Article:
Peer rejection, social behavior, and psychological adjustment in children with juvenile rheumatic disease.

Objective: To examine the associations among disease status, social competence, and depressive symptoms in children with juvenile rheumatic disease (JRD) and to test the hypothesis that individual differences in children’s social competence account for a significant proportion of variance in depressive symptoms after controlling for disease status variables.

Methods: Thirty-six children with JRD completed standardized instruments to assess pain, health status, and depressive symptoms. The rheumatologist completed a disease severity measure, and teachers provided ratings of peer rejection and social behavior.

Results: Pain, peer rejection, and problematic social behavior were all positively associated with depressive symptoms. Social variables remained significantly associated with depressive symptoms after controlling for level of pain. In addition, peer rejection moderated the association between pain and depressive symptoms, such that children with high levels of pain and high levels of peer rejection reported the highest frequency of depressive symptoms.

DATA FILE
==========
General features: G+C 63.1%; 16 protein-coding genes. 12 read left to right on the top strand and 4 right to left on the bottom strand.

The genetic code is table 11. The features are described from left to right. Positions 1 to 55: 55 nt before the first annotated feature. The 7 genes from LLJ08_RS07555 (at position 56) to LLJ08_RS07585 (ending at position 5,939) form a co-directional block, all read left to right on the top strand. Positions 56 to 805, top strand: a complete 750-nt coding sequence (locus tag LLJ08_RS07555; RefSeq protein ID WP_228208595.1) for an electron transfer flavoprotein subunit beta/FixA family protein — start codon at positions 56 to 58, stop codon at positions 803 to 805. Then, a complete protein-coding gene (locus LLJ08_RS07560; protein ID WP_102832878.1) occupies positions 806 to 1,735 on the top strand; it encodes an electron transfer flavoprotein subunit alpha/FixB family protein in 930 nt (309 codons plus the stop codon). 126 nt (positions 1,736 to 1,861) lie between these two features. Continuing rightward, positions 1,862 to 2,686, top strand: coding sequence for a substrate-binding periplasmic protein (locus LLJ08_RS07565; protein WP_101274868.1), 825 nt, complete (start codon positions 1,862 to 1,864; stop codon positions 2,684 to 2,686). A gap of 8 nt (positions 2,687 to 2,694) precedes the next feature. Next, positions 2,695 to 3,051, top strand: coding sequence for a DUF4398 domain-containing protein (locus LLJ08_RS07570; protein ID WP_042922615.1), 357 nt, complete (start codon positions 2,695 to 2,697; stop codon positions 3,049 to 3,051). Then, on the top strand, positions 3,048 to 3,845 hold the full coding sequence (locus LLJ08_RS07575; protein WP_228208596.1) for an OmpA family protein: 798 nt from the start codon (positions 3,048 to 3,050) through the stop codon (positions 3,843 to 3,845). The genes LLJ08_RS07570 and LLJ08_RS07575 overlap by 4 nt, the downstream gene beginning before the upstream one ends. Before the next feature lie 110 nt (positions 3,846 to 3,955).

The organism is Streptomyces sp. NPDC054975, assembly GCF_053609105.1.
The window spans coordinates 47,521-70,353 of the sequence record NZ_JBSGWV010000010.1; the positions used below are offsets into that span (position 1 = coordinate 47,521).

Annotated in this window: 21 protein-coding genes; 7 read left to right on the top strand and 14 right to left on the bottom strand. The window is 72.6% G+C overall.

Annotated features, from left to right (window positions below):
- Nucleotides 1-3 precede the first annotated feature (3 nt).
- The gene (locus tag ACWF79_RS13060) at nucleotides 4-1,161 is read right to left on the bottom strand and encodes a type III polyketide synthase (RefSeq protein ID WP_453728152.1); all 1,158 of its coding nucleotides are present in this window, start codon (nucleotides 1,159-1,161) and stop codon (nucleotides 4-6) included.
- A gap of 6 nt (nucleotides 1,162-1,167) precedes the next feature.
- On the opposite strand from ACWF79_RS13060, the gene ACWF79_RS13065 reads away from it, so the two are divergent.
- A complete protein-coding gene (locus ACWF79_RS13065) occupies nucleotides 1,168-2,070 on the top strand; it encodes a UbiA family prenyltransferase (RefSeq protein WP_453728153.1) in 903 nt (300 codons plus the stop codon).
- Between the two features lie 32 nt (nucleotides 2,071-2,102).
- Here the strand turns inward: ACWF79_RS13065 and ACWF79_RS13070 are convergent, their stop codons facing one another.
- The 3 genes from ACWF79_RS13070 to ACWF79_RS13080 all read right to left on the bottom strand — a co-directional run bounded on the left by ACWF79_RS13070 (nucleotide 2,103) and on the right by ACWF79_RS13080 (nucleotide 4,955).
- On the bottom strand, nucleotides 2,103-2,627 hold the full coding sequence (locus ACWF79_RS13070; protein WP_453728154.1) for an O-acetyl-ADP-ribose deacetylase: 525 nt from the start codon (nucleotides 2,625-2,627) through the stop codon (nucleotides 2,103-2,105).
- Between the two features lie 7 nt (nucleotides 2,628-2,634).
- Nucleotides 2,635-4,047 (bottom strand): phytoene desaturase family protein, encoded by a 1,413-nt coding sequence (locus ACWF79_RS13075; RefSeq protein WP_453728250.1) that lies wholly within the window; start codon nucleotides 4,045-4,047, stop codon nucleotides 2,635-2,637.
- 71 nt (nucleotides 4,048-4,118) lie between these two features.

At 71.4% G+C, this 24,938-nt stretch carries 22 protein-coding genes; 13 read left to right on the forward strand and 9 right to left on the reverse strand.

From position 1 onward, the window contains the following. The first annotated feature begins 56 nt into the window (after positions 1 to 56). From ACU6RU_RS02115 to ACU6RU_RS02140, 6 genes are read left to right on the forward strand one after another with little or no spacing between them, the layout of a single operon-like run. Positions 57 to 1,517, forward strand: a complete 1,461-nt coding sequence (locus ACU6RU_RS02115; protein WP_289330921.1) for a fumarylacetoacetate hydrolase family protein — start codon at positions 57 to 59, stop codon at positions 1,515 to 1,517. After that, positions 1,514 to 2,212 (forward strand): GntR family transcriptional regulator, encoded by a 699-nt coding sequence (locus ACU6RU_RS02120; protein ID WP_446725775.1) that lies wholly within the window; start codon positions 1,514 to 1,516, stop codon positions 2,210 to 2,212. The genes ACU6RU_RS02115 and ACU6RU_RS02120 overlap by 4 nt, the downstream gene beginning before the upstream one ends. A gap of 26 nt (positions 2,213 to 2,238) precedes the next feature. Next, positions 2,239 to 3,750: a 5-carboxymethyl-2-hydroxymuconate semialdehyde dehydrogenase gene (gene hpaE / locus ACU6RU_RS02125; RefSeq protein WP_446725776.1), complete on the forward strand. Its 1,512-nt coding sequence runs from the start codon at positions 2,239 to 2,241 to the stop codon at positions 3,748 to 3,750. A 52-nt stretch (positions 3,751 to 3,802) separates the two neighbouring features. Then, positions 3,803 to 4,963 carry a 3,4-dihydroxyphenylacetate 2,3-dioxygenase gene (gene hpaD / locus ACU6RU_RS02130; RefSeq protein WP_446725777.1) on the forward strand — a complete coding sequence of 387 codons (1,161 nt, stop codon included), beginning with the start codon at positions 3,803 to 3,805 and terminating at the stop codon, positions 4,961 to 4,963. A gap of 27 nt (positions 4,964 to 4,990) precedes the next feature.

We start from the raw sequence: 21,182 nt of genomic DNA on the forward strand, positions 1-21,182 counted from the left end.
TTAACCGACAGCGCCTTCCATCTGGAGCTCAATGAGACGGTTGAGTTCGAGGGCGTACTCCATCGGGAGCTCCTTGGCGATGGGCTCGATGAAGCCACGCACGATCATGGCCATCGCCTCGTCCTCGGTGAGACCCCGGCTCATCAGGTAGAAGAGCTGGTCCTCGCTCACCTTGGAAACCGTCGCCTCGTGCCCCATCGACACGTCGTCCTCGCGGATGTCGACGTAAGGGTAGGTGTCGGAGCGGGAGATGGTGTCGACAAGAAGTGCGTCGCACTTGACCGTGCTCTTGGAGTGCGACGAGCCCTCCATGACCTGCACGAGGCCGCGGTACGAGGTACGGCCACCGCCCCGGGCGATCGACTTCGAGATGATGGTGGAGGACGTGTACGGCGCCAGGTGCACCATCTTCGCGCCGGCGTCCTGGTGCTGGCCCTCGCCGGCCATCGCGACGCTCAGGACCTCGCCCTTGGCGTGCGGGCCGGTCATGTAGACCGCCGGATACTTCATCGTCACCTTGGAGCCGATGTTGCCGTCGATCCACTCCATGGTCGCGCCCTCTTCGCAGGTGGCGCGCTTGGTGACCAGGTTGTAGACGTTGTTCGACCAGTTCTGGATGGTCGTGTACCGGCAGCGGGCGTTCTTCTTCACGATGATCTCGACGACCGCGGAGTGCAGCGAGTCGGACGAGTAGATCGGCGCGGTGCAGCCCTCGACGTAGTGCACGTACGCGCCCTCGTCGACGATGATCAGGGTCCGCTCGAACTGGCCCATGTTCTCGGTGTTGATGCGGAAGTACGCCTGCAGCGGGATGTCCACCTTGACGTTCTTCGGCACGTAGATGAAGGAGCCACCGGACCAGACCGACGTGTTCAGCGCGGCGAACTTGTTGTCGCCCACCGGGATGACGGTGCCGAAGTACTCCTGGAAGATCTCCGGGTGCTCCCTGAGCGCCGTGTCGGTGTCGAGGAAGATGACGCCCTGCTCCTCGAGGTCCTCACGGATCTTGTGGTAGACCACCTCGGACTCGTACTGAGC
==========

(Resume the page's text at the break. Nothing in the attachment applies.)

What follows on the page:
Conclusion: Health care providers should assess the social functioning of children with JRD in order to identify socially vulnerable children who may be at increased risk for internalizing problems.